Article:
The Appeals Court had a momentous decision to make in Killorin v. Board of Appeals of Andover – a decision that would mark the difference between entropy and order. Imagine a world in which every condition in every special permit, variance, subdivision approval, site plan approval, wetlands permit, and other discretionary approval affecting the use of real property ceased to exist after 30 years. That’s the world that the plaintiffs in Killorin wanted to create. Fortunately, in its decision (pdf) last week, the Appeals Court stayed the hand that sought to unleash this chaos.
The plaintiffs in Killorin owned property in Andover that benefited from a 1940 special permit that allowed the use of an 1891 mansion as an eight-unit apartment building in a district zoned for single-family housing. A condition of that special permit prevented subdivision of the lot for “so long as said apartment house shall be maintained on said lot.” In 2007 and 2008, the plaintiffs applied to the Andover Board of Appeals to modify the special permit by deleting this condition. The board denied those applications, and the plaintiffs appealed to court from the second denial. As grounds for their appeal, the plaintiffs argued that the special permit condition was subject to M.G.L. c. 184, § 23, which states, “Conditions, or restrictions, unlimited as to time, by which the title or use of real property is affected shall be limited to the term of thirty years after the date of the deed or other instrument . . .” (emphasis added). The trial court flatly rejected the plaintiffs’ argument, noting that § 23 excepts from the 30-year limitation period restrictions defined in § 31 as being “in any deed, will or other instrument executed by or on behalf of the owner of the land or in any order of taking.” The emphasized language in § 31 clarifies the meaning of “instrument” in § 23. The plaintiffs took a further appeal to the Appeals Court, where their argument again went nowhere. Affirming the trial court, the Appeals Court construed “instrument” as used in §§ 23 and 31 to refer to “instruments of conveyance of real property” — not permit decisions arising out of municipal land use regulations.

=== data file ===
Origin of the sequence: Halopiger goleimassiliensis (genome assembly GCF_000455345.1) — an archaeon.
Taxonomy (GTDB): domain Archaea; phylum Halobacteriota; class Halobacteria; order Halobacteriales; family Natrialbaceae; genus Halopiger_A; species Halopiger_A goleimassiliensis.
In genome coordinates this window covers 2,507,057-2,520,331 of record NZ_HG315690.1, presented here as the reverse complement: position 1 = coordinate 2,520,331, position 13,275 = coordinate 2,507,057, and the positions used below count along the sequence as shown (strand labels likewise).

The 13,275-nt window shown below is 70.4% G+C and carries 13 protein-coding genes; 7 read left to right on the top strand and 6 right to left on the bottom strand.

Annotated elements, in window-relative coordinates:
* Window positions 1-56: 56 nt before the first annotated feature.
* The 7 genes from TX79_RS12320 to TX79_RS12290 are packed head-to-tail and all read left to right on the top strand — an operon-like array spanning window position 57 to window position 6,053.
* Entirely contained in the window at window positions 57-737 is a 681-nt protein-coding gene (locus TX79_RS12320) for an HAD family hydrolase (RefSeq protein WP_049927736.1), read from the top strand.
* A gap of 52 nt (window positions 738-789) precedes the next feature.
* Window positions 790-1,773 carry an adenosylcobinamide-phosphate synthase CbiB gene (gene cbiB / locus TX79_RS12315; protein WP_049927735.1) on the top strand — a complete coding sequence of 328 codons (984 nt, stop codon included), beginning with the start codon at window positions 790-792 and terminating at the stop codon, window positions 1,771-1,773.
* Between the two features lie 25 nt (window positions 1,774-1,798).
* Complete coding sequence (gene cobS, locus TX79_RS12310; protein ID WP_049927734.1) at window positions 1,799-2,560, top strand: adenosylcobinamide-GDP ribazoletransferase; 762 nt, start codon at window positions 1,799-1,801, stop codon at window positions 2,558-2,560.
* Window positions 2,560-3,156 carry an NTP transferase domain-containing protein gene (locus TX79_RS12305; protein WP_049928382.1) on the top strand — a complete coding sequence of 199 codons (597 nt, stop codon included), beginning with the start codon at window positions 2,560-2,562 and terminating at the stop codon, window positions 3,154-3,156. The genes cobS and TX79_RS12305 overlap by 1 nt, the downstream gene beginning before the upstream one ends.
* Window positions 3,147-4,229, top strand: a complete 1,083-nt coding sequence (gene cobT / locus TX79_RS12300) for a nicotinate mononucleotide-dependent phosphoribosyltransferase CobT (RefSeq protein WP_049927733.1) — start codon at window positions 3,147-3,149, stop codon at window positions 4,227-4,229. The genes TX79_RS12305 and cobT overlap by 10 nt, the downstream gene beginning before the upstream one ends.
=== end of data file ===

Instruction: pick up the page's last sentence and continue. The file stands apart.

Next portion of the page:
Whether the Appeals Court realized the far-reaching consequences of this case, or simply focused on the statutory language, its decision is sound. But it does highlight the power that a permitting board has over land. The board can do what a landowner cannot: create restrictions that theoretically last forever. Now that the Appeals Court has reminded us of the permanence of permit conditions, anyone who receives a permit with a restrictive condition should think twice about whether that condition is a proper exercise of municipal authority, or whether an appeal should be taken in an effort to modify or strike a condition that will otherwise burden the land for time immemorial.